• Protecting Water and Farmland in Simcoe County

Forest group files court challenge to county’s Freele Tract waste facility

In AWARE News Network
Oct 19th, 2020
Simcoe County Forest

AWARE News Network

Today opponents of the County of Simcoe’s proposal to build a waste facility in the Freele County Forest filed a legal challenge in their fight against the County’s plan.

The Friends of Simcoe Forests Inc. filed a Notice of Application for Judicial Review with Divisional Court challenging the decision by the Local Planning Appeal Tribunal (LPAT) to delete issues related to the Growth Plan for the Greater Golden Horseshoe from FSF’s Issues List. The Issues List defines the issues on which FSF will be allowed to call evidence at the hearing.

LPAT’s decision was made in response to a joint motion by the County of Simcoe and the Minister of Municipal Affairs and Housing (Minister) to strike issues related to the Growth Plan from FSF’s Issues List. The applicability of the Growth Plan to the County’s proposal to build a waste facility in the Freele County Forest is central to FSF’s case. FSF asserts that by striking out issues related to the Growth Plan from FSF’s Issues List, LPAT erroneously relied on a transitional regulation which was enacted by the Minister.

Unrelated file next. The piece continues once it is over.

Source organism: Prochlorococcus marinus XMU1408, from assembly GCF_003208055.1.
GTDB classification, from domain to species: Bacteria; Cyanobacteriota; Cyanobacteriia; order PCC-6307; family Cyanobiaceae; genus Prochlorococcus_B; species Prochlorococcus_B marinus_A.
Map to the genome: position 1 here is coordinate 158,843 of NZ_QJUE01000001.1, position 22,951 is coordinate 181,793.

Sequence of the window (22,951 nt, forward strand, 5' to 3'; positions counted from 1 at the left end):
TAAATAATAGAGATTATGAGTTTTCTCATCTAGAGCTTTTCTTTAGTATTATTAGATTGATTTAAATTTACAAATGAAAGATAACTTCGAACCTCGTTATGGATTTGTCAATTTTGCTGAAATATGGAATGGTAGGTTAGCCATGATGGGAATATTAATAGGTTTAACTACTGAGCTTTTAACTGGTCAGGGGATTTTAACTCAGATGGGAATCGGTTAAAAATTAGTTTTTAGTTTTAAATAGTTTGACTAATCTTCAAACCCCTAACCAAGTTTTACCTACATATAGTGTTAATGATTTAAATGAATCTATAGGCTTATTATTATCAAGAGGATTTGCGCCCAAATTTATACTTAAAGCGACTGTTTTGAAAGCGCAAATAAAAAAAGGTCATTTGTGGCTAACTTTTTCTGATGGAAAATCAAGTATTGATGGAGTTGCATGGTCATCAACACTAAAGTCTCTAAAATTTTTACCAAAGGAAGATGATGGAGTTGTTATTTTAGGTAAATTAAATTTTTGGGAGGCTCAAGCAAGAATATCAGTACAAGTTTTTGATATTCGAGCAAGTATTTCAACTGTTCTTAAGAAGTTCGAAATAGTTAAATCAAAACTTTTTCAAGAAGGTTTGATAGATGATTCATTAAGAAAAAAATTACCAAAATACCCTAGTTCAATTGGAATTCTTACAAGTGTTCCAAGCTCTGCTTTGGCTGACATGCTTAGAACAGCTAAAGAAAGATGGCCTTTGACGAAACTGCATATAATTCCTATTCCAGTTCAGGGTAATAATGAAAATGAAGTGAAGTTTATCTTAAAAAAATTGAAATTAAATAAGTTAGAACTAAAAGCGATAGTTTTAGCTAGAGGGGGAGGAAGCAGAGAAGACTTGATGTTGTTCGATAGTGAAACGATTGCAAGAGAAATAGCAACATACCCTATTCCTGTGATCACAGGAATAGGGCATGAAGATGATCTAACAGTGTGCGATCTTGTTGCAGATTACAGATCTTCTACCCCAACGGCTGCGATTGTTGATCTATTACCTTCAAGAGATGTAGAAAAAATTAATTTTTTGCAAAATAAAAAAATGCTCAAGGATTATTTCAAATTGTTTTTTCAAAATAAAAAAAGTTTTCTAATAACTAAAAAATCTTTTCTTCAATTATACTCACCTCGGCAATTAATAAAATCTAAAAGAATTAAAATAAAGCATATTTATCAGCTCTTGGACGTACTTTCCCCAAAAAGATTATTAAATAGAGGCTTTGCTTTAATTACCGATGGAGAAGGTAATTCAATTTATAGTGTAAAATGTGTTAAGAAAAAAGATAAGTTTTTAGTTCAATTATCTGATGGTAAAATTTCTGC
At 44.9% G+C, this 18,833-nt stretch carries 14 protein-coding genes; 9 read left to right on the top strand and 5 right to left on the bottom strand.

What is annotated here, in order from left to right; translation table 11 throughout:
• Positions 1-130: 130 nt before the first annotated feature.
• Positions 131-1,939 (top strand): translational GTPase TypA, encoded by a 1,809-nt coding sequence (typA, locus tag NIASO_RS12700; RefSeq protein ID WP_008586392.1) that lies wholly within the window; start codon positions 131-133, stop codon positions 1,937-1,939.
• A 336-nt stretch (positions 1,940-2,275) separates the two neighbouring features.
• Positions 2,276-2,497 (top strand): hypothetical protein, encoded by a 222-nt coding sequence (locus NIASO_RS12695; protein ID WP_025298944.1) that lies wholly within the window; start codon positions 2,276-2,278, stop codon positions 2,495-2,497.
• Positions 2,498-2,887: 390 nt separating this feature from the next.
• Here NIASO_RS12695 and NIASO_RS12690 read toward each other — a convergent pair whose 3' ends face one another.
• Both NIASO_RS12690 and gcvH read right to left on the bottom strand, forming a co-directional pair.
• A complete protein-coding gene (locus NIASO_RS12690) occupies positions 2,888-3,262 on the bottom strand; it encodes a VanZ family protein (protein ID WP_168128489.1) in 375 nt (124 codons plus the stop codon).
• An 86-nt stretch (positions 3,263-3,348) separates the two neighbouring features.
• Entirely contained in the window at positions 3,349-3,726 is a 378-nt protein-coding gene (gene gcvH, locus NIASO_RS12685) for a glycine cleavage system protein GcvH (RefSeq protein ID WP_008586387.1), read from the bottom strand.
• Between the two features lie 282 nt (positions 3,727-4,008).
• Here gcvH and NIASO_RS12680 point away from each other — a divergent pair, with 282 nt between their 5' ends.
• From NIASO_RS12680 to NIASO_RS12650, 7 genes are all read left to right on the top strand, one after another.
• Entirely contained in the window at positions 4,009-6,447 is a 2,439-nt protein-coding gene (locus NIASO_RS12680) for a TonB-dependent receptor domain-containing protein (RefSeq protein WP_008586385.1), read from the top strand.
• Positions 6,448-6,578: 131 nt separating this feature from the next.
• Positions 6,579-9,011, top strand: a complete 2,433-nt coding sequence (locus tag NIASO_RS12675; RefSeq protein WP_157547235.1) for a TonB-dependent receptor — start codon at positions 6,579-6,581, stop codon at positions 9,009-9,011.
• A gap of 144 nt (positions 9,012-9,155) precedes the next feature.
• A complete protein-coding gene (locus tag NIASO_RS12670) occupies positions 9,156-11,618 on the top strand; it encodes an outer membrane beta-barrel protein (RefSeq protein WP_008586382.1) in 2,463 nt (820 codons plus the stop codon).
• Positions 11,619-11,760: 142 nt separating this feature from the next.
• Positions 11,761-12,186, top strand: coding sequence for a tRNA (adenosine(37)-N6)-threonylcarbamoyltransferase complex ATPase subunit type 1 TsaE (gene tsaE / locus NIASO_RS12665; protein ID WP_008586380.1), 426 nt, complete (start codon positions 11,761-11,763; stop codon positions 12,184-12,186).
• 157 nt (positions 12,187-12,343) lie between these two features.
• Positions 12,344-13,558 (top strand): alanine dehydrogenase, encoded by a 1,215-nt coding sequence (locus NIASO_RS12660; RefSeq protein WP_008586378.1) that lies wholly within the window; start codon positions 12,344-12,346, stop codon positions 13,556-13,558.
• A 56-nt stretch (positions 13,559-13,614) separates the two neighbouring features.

The Minister’s powers to enact a transitional regulation is set out in subsection 19 (1) d of the Places to Grow Act (PGA). In order to enact a regulation under that subsection the Minister must meet two statutory requirements: (i) the regulation must address a “transitional matter”; and (ii) it must facilitate the implementation of the PGA , a provision of the PGA or a growth plan. It is FSF’s position that neither criteria were met in this case. FSF is seeking among other things, a declaration from the Court that the enactment of the transitional regulation, insofar as it applies to FSF’s case, was an “improper exercise of statutory power by the Minister.”

“We believe that the transitional regulation was intended to circumvent the normal planning rules from applying to our case,” said Mary Wagner, the President of FSF. “It is a targeted regulation that has eviscerated our core grounds of appeal.”

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